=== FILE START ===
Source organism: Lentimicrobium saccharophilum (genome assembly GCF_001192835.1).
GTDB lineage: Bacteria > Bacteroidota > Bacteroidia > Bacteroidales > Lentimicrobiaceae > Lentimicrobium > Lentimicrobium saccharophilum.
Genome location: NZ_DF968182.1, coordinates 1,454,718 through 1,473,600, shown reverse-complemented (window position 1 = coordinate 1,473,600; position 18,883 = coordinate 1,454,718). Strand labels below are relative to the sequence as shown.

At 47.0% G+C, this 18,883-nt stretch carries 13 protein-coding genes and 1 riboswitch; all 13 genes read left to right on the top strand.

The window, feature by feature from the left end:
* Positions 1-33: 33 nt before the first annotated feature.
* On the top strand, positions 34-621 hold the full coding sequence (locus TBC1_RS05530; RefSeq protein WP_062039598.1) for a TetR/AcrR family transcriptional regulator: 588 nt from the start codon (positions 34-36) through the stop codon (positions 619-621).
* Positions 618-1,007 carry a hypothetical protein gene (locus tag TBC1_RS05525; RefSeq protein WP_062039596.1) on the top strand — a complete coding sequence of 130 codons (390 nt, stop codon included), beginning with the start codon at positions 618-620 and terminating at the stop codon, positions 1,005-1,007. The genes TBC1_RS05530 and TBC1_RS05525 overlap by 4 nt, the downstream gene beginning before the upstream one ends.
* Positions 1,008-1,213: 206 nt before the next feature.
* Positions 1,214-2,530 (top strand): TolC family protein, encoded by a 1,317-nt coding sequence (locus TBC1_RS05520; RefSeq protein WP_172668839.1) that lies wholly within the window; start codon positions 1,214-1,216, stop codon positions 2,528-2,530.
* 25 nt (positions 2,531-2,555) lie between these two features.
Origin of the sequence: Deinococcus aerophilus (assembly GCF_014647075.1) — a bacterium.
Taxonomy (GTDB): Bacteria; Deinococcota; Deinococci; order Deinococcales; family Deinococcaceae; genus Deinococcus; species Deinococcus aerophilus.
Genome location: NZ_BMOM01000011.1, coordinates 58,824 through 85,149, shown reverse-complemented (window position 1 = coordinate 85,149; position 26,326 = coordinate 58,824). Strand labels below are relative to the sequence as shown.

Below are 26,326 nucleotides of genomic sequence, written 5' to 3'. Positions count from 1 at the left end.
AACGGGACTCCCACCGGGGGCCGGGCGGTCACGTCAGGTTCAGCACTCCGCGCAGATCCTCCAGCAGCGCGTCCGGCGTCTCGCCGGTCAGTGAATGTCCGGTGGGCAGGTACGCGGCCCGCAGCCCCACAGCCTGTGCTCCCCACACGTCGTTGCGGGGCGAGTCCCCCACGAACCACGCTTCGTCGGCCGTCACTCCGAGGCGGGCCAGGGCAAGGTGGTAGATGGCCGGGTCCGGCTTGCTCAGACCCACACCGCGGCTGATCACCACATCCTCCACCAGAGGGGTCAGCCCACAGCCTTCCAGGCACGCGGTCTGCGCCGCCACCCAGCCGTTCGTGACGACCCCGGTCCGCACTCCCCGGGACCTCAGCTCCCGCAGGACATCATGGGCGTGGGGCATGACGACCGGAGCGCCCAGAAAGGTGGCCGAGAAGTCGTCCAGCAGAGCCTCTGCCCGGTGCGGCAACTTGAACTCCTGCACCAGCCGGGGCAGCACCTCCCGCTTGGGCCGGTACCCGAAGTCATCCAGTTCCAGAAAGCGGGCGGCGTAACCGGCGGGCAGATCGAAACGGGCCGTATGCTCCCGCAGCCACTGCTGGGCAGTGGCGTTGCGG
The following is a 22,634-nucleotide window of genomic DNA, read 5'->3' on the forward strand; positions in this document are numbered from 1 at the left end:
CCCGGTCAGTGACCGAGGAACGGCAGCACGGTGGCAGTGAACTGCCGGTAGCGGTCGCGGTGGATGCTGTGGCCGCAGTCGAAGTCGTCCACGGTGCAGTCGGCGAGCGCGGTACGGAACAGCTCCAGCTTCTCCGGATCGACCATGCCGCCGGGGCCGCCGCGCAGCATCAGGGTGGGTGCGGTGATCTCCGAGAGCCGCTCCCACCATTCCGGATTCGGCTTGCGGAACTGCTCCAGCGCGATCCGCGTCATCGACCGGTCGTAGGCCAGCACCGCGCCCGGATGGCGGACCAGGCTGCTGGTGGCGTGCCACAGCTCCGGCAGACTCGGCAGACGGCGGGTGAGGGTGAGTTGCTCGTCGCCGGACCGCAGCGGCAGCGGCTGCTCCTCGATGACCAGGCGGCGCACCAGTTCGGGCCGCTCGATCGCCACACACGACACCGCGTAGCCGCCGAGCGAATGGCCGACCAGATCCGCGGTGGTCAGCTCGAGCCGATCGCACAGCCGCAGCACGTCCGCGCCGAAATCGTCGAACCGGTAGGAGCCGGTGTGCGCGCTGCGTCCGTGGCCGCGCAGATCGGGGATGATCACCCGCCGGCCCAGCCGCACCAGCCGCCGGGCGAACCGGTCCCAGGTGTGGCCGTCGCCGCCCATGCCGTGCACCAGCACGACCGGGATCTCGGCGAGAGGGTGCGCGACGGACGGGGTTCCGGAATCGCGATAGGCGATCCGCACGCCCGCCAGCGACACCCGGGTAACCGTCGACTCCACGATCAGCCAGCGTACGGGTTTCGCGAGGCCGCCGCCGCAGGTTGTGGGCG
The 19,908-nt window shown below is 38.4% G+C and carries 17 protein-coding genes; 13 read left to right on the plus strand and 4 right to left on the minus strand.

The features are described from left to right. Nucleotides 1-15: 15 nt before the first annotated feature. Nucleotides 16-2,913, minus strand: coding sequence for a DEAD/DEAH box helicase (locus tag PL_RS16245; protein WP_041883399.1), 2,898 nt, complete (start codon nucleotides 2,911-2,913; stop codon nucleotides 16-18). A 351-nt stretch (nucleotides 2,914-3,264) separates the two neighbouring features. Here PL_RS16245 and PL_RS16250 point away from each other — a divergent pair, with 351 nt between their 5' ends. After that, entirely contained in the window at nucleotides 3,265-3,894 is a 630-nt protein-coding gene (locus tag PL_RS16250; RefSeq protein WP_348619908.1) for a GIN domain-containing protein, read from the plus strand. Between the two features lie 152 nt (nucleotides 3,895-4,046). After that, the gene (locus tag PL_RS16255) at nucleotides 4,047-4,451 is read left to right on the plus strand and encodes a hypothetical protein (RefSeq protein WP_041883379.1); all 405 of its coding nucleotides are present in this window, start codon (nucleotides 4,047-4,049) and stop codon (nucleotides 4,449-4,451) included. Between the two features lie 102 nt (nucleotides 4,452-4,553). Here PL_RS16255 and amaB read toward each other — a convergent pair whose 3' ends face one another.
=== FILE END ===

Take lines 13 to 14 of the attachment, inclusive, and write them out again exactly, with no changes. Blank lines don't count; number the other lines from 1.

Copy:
Taxonomy (GTDB): Bacteria; Deinococcota; Deinococci; order Deinococcales; family Deinococcaceae; genus Deinococcus; species Deinococcus aerophilus.
Genome location: NZ_BMOM01000011.1, coordinates 58,824 through 85,149, shown reverse-complemented (window position 1 = coordinate 85,149; position 26,326 = coordinate 58,824). Strand labels below are relative to the sequence as shown.